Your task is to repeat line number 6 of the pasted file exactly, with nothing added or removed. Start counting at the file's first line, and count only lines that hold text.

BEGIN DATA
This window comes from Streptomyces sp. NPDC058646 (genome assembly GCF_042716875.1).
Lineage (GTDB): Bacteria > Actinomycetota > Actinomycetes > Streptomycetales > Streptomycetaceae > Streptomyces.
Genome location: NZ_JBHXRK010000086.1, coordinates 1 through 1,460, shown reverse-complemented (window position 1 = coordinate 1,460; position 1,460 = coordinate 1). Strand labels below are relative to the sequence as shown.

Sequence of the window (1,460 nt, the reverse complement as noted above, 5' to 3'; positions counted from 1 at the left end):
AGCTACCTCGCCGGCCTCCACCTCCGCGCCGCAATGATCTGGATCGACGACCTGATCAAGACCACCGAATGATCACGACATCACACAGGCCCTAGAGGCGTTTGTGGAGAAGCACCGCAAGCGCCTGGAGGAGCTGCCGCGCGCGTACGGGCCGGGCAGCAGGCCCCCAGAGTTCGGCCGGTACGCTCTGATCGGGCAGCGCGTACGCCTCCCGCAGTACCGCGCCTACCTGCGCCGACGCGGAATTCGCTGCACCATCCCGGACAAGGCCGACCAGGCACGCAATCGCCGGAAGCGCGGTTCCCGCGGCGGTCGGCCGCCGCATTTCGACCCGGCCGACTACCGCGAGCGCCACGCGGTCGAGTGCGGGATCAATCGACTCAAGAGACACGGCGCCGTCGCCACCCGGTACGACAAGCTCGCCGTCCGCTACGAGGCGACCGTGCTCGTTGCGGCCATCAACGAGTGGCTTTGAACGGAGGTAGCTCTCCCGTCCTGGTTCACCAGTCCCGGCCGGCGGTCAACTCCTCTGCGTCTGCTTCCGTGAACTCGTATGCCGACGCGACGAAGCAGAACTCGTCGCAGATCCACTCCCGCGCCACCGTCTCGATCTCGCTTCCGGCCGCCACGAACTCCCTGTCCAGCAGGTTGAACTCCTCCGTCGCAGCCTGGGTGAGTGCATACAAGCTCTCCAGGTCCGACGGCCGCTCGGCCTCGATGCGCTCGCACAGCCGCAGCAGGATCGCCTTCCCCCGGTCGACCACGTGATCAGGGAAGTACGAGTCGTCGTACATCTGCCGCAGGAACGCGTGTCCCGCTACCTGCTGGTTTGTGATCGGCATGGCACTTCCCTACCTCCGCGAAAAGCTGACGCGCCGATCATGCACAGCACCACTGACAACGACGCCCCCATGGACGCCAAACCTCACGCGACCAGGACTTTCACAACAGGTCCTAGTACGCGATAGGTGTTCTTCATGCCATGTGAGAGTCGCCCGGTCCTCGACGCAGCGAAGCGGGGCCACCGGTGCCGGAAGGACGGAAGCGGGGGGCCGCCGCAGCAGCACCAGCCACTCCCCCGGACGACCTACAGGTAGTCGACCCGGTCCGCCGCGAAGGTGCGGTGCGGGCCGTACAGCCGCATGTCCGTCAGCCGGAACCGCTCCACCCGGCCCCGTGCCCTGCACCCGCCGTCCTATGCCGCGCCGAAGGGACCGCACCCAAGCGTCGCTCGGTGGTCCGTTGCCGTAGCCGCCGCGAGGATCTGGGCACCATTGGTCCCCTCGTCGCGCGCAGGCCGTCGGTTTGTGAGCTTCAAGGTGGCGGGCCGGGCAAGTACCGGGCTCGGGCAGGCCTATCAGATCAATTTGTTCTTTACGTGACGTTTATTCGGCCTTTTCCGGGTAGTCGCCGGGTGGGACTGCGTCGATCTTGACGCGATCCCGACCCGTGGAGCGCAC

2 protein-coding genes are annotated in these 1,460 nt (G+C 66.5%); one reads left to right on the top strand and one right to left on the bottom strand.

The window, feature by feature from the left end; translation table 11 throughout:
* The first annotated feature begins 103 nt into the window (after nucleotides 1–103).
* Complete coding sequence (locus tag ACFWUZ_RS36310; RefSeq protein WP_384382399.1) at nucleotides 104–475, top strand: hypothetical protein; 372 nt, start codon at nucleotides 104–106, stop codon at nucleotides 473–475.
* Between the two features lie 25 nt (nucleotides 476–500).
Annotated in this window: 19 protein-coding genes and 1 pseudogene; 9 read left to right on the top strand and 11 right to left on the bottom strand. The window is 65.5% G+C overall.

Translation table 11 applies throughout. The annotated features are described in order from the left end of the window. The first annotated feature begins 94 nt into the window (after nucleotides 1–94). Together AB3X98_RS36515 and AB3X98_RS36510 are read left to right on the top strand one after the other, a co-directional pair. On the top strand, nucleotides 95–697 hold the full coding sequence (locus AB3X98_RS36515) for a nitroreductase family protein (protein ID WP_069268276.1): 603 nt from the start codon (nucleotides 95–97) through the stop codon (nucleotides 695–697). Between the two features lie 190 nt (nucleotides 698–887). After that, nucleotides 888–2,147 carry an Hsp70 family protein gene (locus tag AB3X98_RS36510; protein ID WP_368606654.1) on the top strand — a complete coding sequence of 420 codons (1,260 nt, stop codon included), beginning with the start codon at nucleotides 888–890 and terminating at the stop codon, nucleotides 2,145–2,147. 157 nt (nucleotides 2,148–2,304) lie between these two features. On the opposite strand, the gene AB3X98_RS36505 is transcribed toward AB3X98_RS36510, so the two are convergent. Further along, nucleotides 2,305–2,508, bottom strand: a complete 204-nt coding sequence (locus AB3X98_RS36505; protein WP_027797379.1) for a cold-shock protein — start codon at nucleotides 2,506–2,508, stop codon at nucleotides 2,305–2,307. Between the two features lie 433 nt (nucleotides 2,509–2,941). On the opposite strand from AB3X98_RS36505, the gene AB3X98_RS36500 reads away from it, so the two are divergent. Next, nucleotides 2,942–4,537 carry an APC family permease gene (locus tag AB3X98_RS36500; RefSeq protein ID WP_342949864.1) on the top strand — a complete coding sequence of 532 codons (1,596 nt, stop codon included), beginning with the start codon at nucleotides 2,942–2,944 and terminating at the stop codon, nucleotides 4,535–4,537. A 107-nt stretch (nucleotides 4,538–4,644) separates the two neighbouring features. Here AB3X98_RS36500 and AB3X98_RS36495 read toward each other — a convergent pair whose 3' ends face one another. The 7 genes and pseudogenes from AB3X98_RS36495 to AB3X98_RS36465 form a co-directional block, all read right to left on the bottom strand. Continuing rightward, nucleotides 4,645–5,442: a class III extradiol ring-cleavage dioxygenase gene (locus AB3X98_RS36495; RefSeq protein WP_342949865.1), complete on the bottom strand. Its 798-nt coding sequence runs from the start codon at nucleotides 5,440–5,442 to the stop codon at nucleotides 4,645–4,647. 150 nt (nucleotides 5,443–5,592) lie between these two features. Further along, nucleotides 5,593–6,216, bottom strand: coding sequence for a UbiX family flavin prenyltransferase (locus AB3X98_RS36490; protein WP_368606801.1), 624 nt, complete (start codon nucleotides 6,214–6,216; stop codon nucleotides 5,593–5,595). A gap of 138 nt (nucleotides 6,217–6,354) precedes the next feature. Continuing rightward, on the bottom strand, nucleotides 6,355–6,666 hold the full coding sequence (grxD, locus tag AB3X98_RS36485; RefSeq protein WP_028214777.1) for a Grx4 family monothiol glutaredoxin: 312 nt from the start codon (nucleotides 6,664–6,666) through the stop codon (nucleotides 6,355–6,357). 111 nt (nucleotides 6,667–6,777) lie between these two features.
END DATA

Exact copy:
2 protein-coding genes are annotated in these 1,460 nt (G+C 66.5%); one reads left to right on the top strand and one right to left on the bottom strand.